We've seen botched TBC mod home/hobby projects put on eBay before -- including at least one VP-299 bypass in past years, and it was a botched mod. And the seller wasn't the one who did it, supposedly, and it came from an estate sale (something not known until AFTER problems arose, not in the auction description). So much eBay video stuff comes from estate sales these days, it's insane. You'd think it was a format that ended 50 years ago, used only by retirees now. Clearly not the case, so WTF?
Any initial skepticism on my part is gone now. If anything, I'm interested in giving you ideas to make it a better 2.0 mod version. I will be getting back to you. (BTW, I wasn't alone in that skepticism. The entire reason I came to this thread was due to PMs elsewhere alerting me too it, asking my input on the topic.)
So WTF, or huh, is all there was.
However, now it's far more clear. And great post, very detailed info.
I do have concerns about how well that coax solder work will hold up in shipping, and in various hot/cold climates. That's a weak link in this early attempt, something you may want to look into.
So for the purpose of clarification...
- Composite (RCA yellow) is an inferior signal carrier, compared against s-video (separated video, better known as Y/C).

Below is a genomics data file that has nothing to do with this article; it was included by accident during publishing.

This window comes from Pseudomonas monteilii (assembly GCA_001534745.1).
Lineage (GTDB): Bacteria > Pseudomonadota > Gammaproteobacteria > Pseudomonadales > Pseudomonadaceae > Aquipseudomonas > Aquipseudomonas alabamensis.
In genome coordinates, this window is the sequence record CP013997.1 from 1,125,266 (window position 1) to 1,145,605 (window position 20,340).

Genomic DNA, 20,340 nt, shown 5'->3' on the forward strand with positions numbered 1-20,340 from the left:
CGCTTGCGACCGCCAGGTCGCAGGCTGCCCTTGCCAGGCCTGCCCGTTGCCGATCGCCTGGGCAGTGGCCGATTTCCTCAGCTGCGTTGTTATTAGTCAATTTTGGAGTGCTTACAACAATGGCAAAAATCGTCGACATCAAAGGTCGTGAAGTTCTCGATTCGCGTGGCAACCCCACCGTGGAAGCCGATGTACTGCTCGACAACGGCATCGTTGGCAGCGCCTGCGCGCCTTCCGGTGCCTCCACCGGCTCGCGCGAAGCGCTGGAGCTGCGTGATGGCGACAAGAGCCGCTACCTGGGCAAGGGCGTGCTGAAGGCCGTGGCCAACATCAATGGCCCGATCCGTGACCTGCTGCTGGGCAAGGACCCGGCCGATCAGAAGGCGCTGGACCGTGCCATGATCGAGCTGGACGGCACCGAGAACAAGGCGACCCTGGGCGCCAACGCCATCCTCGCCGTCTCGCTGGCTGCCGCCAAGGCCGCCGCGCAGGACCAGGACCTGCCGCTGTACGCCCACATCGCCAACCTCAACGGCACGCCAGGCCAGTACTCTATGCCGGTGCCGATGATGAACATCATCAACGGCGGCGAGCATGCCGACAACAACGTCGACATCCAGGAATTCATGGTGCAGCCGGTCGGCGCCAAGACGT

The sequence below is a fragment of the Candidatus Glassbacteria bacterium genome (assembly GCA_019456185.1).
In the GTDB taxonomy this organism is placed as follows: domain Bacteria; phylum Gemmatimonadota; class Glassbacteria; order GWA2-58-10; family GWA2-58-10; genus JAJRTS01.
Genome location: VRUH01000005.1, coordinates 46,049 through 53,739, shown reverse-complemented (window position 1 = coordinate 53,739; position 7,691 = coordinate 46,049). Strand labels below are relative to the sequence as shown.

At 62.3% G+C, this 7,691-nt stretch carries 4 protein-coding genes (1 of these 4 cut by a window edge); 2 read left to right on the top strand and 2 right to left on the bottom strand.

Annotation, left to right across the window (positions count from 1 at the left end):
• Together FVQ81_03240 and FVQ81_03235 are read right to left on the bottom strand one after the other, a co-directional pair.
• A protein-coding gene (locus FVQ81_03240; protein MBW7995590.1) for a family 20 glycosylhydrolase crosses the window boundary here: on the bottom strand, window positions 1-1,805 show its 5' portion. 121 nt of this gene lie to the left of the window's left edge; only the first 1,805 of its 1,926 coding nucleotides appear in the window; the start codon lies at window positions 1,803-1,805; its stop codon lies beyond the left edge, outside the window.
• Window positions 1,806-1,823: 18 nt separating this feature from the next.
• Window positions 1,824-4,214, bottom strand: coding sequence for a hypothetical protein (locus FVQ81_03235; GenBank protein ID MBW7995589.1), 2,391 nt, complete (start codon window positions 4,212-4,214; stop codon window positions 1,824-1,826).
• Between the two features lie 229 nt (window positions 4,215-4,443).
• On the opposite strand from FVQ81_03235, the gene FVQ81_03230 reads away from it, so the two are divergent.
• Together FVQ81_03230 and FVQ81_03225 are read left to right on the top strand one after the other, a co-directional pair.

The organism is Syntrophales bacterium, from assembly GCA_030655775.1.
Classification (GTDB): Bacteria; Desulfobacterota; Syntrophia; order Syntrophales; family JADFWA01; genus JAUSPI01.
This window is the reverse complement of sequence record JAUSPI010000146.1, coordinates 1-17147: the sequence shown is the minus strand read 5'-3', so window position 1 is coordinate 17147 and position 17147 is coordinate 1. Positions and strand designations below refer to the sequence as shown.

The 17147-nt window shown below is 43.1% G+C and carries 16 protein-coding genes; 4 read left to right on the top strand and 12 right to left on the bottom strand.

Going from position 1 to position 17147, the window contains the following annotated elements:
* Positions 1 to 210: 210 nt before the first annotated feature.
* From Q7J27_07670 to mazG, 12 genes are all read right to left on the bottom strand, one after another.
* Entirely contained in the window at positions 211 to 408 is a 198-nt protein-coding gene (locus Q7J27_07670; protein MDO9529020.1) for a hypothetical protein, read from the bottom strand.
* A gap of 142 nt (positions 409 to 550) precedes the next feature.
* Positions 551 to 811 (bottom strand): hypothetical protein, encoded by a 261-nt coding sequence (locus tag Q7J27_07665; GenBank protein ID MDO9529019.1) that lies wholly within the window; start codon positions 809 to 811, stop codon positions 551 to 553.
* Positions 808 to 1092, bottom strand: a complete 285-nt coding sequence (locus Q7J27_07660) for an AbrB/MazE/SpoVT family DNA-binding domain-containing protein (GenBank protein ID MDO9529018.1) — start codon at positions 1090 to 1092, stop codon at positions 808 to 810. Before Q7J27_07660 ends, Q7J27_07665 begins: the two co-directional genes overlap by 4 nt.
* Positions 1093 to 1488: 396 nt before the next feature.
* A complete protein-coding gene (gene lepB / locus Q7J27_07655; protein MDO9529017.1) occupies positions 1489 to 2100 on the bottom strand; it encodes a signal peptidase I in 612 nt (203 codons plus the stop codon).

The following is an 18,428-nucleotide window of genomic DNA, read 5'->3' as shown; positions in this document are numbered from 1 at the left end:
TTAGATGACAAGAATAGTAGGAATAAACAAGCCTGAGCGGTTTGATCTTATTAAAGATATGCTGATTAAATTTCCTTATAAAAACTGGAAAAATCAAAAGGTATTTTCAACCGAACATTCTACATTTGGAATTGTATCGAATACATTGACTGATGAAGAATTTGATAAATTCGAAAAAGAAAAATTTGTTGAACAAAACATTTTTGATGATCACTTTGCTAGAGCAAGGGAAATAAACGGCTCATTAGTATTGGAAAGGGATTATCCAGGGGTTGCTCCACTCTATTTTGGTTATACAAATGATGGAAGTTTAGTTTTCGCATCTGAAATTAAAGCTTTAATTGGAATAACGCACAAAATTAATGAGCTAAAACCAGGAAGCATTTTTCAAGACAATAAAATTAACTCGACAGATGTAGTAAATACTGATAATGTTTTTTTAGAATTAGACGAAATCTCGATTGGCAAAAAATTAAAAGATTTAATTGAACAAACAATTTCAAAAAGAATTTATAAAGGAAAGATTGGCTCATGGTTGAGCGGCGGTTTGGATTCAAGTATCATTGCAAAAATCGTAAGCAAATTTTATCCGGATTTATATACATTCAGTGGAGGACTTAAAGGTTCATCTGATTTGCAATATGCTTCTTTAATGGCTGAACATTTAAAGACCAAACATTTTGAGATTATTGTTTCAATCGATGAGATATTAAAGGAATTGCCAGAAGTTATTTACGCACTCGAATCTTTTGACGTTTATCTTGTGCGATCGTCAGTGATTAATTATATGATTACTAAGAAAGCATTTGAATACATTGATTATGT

- Composite composites (smashes together) the luma and chroma signals, and you get crosstalk.
- Y/C maintains separation, so no crosstalk (crawl) occurs, unless the wire is made badly.
- Due note, however, that composite is not a horrible soft and noisy signal. Quality composite exists, minimal softness, minimal noise. The problem is generally that other devices suck, both internally, and at the connectors. Plus cheap cabling. The only composite cables I use are the ones originally supplied by DataVideo.
In a pro setting, BNC Y/C is two complete separate wires, going to two separate Y and C BNC on the unit. That all works great. But when you adapter BNC down into an s-video cable, bad stuff can happen. Crosstalk, noise. And sadly, that's often the case, even with "name brand" cables (Extron, Aja etc) as its just Chinese-made crap wires. So while BNC>svideo is perfectly fine in theory, in practice it's a nightmare. Even cheaply made s-video cables generally perform better, though do break down in time after use, and are more susceptible to outside noise. (Plug/unplug seems to exacerbate the cheap s-video cable failing.)